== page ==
FacebookTwitterRedditEmail

Critical Support: What Does It Mean for Solidarity with Latin America?

Critical support for Left governments has been a hotly debated subject since long before I joined the US Latin America solidarity movement 28 years ago. The issue is particularly important today as the governments in countries of the Bolivarian Alliance for the Peoples of Our Americas (ALBA) are under unprecedented attack from internal and external forces. I have no illusion that this short essay will lay to rest the debate, but I want to frame the issues and what is at stake.

ALBA was formed in 2004 by Cuba and Venezuela, quickly joined by Ecuador and Bolivia. The Sandinista party in Nicaragua participated in Venezuela’s preferential oil program, which became known as PetroCaribe, and joined as a full member of ALBA when President Daniel Ortega took office in 2007. Honduras was briefly a member prior to the June 28, 2009 coup against President Manuel Zelaya. The Caribbean island nations of Antigua and Barbuda, Dominica, Grenada, St. Kitts and Nevis, St. Lucia, and St. Vincent and the Grenadines are members and Suriname was admitted as a guest country in 2012.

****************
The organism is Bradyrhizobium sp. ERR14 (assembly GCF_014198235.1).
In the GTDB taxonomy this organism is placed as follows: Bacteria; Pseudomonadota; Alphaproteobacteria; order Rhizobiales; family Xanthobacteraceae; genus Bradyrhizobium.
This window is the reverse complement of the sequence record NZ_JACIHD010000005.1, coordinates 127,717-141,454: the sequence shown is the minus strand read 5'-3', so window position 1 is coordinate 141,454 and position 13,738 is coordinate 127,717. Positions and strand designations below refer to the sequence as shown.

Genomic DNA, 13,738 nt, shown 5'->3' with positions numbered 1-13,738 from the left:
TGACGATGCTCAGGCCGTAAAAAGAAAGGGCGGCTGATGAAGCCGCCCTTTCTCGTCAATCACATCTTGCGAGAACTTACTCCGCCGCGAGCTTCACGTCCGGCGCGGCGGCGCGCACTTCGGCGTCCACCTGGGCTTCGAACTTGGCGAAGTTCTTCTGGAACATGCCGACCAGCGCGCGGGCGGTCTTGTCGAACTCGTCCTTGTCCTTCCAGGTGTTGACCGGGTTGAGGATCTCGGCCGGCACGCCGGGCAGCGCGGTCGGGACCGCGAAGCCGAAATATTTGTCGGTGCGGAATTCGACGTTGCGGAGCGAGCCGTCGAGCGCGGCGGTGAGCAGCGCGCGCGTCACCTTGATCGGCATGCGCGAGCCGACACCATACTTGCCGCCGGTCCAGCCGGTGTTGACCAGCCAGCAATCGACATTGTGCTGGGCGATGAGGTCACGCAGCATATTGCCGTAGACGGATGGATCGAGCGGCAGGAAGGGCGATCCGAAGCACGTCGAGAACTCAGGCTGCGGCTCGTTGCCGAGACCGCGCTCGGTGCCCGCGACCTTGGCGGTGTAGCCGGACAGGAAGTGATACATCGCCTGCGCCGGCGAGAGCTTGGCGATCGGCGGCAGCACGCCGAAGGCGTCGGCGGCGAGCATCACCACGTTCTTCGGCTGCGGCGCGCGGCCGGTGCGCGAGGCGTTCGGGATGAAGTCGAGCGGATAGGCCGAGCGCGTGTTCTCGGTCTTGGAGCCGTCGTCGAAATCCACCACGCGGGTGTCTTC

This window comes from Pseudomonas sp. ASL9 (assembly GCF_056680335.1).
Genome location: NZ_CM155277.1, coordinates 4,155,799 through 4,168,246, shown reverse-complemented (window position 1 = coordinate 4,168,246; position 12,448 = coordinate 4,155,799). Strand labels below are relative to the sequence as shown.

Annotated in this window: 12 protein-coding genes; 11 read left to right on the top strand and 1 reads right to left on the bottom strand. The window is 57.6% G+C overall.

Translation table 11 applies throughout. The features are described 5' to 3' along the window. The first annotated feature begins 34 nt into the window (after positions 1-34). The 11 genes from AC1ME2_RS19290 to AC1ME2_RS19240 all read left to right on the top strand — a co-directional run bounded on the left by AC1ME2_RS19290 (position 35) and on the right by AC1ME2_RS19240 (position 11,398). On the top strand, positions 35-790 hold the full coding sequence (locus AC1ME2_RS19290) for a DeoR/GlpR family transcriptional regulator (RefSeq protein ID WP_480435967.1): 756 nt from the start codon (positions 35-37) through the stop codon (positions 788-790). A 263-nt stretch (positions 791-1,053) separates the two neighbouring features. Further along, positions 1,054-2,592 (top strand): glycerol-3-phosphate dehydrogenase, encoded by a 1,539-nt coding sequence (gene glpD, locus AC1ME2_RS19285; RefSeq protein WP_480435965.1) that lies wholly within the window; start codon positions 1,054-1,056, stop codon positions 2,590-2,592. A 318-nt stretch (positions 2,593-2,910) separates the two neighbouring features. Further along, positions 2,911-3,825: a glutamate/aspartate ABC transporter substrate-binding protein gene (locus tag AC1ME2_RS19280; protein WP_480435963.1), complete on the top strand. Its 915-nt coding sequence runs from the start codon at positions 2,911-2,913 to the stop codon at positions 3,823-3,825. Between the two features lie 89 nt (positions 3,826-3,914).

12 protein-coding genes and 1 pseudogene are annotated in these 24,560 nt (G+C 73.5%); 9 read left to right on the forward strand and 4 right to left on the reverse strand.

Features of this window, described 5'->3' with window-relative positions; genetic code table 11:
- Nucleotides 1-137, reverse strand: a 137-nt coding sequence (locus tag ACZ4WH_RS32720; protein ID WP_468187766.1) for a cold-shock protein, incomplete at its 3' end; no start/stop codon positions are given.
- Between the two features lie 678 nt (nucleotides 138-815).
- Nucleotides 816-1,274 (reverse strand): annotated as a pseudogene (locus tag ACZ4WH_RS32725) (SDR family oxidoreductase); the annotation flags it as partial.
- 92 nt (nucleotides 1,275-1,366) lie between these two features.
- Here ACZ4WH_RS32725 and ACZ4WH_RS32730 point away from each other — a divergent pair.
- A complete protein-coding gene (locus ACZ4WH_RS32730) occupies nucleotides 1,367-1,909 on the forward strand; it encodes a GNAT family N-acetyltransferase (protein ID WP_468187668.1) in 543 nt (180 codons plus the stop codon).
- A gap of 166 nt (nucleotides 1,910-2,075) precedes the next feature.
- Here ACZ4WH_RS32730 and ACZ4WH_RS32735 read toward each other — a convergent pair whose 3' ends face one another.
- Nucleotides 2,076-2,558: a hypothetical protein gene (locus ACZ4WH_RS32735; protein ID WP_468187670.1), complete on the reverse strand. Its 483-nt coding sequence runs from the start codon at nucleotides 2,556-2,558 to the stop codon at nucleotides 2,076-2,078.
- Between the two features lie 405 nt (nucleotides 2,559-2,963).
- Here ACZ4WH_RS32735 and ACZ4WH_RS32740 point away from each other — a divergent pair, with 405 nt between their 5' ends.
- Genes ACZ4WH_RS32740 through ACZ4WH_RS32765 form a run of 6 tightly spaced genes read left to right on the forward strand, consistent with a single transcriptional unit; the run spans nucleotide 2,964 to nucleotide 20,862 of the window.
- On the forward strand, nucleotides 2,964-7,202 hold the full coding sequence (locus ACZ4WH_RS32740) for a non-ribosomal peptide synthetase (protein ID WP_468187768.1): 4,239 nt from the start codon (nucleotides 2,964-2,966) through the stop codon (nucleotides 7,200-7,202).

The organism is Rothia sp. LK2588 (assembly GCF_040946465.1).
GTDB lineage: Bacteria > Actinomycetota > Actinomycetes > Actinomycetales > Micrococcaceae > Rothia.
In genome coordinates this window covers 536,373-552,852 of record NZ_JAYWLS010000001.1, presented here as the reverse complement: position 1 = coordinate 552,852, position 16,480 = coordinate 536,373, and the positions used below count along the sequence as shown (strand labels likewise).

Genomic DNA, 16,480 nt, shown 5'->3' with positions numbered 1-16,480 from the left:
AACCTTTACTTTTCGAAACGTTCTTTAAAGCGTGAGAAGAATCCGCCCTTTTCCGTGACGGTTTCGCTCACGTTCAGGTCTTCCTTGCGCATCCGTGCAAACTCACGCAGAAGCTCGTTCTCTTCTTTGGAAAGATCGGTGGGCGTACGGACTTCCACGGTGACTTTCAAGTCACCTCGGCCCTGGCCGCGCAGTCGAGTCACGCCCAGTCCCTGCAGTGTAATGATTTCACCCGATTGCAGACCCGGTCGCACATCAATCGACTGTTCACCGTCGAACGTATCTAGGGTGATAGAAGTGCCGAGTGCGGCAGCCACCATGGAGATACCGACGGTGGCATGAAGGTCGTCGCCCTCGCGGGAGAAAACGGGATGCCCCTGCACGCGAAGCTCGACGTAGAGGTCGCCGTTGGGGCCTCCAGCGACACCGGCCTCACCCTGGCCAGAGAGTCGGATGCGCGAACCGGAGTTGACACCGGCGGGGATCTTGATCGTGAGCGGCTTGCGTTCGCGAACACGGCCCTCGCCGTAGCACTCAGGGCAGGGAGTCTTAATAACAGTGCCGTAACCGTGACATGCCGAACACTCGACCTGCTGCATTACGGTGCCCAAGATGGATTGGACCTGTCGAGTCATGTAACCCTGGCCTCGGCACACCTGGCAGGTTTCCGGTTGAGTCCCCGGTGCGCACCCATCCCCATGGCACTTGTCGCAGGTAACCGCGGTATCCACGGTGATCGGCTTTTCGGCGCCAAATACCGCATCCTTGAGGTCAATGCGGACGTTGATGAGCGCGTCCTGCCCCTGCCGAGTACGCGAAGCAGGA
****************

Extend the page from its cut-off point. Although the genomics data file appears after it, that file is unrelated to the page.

The idea behind ALBA was to create an alternative model to the US-proposed Free Trade Area of the Americas agreement (FTAA). ALBA is much more than a cooperative, rather than a competitive, trade pact. Its goal is to realize Simon Bolivar’s dream of social, political, and economic integration of Latin America and the Caribbean. It is anti-imperialist, providing strength in unity against what Bolivar called “the Colossus of the North.” The member countries are democratic and to varying degrees “on the road to socialism.”